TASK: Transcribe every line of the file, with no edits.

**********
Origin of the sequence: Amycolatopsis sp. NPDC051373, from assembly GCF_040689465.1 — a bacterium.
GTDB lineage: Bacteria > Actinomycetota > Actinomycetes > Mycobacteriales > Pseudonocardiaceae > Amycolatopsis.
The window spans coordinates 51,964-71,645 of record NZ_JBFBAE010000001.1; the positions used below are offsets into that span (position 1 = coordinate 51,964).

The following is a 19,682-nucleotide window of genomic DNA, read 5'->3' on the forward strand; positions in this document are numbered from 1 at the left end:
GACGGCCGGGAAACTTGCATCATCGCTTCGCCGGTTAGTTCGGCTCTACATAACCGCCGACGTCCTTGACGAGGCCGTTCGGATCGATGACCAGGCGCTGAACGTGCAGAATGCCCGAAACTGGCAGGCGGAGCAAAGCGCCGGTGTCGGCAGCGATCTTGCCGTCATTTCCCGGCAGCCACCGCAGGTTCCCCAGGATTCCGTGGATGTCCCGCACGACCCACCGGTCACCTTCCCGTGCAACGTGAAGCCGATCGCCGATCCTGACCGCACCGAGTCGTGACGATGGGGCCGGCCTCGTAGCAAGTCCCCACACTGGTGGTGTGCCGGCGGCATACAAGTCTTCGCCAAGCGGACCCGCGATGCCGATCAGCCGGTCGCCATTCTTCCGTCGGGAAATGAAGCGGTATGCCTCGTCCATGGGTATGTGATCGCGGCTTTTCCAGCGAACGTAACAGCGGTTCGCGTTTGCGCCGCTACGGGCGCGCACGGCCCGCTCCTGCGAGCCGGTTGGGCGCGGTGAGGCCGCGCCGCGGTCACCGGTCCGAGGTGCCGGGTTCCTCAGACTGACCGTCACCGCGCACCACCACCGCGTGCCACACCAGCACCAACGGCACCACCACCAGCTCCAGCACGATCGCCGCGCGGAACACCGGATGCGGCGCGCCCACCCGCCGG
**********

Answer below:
Origin of the sequence: Amycolatopsis sp. NPDC051373, from assembly GCF_040689465.1 — a bacterium.
GTDB lineage: Bacteria > Actinomycetota > Actinomycetes > Mycobacteriales > Pseudonocardiaceae > Amycolatopsis.
The window spans coordinates 51,964-71,645 of record NZ_JBFBAE010000001.1; the positions used below are offsets into that span (position 1 = coordinate 51,964).

The following is a 19,682-nucleotide window of genomic DNA, read 5'->3' on the forward strand; positions in this document are numbered from 1 at the left end:
GACGGCCGGGAAACTTGCATCATCGCTTCGCCGGTTAGTTCGGCTCTACATAACCGCCGACGTCCTTGACGAGGCCGTTCGGATCGATGACCAGGCGCTGAACGTGCAGAATGCCCGAAACTGGCAGGCGGAGCAAAGCGCCGGTGTCGGCAGCGATCTTGCCGTCATTTCCCGGCAGCCACCGCAGGTTCCCCAGGATTCCGTGGATGTCCCGCACGACCCACCGGTCACCTTCCCGTGCAACGTGAAGCCGATCGCCGATCCTGACCGCACCGAGTCGTGACGATGGGGCCGGCCTCGTAGCAAGTCCCCACACTGGTGGTGTGCCGGCGGCATACAAGTCTTCGCCAAGCGGACCCGCGATGCCGATCAGCCGGTCGCCATTCTTCCGTCGGGAAATGAAGCGGTATGCCTCGTCCATGGGTATGTGATCGCGGCTTTTCCAGCGAACGTAACAGCGGTTCGCGTTTGCGCCGCTACGGGCGCGCACGGCCCGCTCCTGCGAGCCGGTTGGGCGCGGTGAGGCCGCGCCGCGGTCACCGGTCCGAGGTGCCGGGTTCCTCAGACTGACCGTCACCGCGCACCACCACCGCGTGCCACACCAGCACCAACGGCACCACCACCAGCTCCAGCACGATCGCCGCGCGGAACACCGGATGCGGCGCGCCCACCCGCCGG